The Fossil Forest...
“Fossil Forest” conjures in the imagination a picture of petrified trees standing and fallen in a woodland made of stone. This is not what you’ll find in the Fossil Forest East of Lulworth Cove, but don’t let that put you off.
This is definitely not a petrified woodland glade, but it is all that remains of a forest that stood on this site 145 million years ago when dinosaurs walked the earth. And lets face it, there’s not many places you can go to see that!
Here, on the Eastern side of Lulworth Cove, layers of hard Portland Stone are overlaid by softer rocks. The soft rocks are more easily eroded by the sea and the weather, and this has exposed the remains of what was once the forest floor. At the time, this forest floor was swampy and algae thrived around the bases of standing trees and along the trunks of those that had fallen.
The algae produced odd looking lumps called thrombolites and it is the fossilised remains of these that have been preserved in the layer of Portland stone. They show the outline of where the base of the trees were and, when they have fallen over, show the outline of where the trunks lay.
Geologists and palaeontologists will love it but even for those who aren’t serious about their rocks and dinosaurs, there’s something to be gained from a chance to walk through the real Jurassic Park! At the very least, there’s a nice view from the top of the cliff on which the Fossil Forest is located and it also gives a purpose to a fairly gentle stroll from Lulworth Cove.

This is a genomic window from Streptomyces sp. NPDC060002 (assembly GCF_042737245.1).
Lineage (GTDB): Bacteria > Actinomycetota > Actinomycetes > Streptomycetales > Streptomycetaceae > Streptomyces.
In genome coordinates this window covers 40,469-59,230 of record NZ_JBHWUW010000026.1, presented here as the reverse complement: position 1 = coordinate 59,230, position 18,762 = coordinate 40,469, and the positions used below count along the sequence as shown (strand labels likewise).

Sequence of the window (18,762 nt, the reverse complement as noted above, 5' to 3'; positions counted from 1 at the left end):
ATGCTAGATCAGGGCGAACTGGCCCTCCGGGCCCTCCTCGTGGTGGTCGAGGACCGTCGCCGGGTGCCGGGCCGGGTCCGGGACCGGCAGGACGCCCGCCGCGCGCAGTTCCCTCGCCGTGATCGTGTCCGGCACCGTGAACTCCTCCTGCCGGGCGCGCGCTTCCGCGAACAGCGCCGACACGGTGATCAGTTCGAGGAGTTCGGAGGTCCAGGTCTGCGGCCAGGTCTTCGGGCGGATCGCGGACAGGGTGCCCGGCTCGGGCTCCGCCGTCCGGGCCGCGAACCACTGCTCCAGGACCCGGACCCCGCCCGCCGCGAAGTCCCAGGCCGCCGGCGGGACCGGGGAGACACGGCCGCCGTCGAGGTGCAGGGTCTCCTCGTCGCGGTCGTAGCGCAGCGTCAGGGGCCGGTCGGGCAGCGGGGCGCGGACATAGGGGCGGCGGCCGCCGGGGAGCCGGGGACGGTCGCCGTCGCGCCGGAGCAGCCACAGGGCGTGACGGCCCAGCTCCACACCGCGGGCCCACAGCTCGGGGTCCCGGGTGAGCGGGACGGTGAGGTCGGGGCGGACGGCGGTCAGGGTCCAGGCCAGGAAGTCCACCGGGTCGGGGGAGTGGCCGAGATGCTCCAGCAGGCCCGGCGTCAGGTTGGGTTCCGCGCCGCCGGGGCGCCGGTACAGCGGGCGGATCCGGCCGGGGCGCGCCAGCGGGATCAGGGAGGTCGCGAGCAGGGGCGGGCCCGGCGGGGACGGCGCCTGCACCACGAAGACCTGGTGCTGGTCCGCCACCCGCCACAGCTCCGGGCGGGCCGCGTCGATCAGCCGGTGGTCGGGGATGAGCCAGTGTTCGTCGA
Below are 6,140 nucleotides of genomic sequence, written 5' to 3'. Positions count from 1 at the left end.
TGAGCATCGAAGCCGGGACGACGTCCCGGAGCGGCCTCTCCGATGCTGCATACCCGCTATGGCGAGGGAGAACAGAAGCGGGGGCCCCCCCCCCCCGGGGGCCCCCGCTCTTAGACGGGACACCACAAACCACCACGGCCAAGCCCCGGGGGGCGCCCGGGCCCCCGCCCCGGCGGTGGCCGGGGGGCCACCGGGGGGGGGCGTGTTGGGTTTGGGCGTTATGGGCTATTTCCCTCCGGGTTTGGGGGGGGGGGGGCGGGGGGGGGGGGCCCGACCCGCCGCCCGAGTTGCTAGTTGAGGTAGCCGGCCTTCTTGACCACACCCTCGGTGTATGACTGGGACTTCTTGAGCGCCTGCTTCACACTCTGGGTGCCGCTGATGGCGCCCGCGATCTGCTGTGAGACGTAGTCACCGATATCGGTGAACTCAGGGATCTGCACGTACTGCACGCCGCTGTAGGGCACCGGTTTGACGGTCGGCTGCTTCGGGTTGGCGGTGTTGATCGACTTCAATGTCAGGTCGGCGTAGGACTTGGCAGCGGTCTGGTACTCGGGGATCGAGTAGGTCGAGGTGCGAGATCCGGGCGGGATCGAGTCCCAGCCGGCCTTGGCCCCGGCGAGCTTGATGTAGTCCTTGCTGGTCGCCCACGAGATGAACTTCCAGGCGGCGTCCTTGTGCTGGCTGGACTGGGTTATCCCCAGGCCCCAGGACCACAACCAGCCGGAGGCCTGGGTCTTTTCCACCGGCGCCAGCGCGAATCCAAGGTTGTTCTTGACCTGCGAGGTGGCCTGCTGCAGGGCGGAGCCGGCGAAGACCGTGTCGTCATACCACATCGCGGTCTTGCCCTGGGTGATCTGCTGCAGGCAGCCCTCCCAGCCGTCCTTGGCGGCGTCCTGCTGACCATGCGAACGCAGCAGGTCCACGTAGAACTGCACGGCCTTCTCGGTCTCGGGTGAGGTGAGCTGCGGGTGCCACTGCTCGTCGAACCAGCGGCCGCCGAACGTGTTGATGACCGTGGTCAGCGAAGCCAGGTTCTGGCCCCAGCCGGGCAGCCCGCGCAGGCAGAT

That said, if a visit to the Fossil Forest is a key factor in your visit to this part of Dorset, then you need to plan your trip. The Fossil Forest is not accessible to the public everyday.
Part of the Lulworth Range Walks, the Forest is only open to the public when the ranges are open. This means most weekends and the main school holidays - but not every weekend and not all of the holidays. So you need to check before you leave. The Lulworth Ranges are a “live firing” area, so no one is allowed in when the ranges are closed. And to be honest you’d be nuts to try!
Getting to the Fossil Forest when its open is a fairly straight forward process. You can park your vehicle at Lulworth Cove (fees apply) and then either walk around the cove along the beach to the Eastern shore and then follow the signs on the Range Walks or, if the tide is in or the sea is rough, you can walk up around the back of the cove and down to the ranges and the Fossil Forest below. This higher level route has great views, but involves lots and lots of steps, so don’t attempt it if you’ve got dodgy legs or a dodgy ticker!
So, in short, head for the Eastern side of the cove and then once in the Range Walks head towards the sea. There you will be able to look down on the Fossil Forest from the cliff top - thus getting a great view of a particular group of fossils that James May and Jeremy Clarkson would find particularly amusing, or you can choose to walk down a few flights of steps - travelling further through time as you do, from the present day to the Jurassic forest floor.
The terrain is not smooth and care is needed to make sure you don’t fall off one side into the sea and that things don’t fall on you from the loose rocks above you on the other.
For all other than the serious geologist, a visit to the Fossil Forest is not going to be anything other than a passing place of interest, either as part of a visit to Lulworth Cove or as part of a walk on the South West Coast Path to Mupe Bay, Tyneham and all places East or from Durdle Door and all places West.
It’s still a good place to see though, and educational for adults and kids alike.
Oh, and apart from a parking fee, it’s free to visit…nice!
This is definitely not a petrified woodland glade, but it is all that remains of a forest that stood on this site 145 million years ago when dinosaurs walked the earth. And lets face it, there’s not many places you can go to see that!...."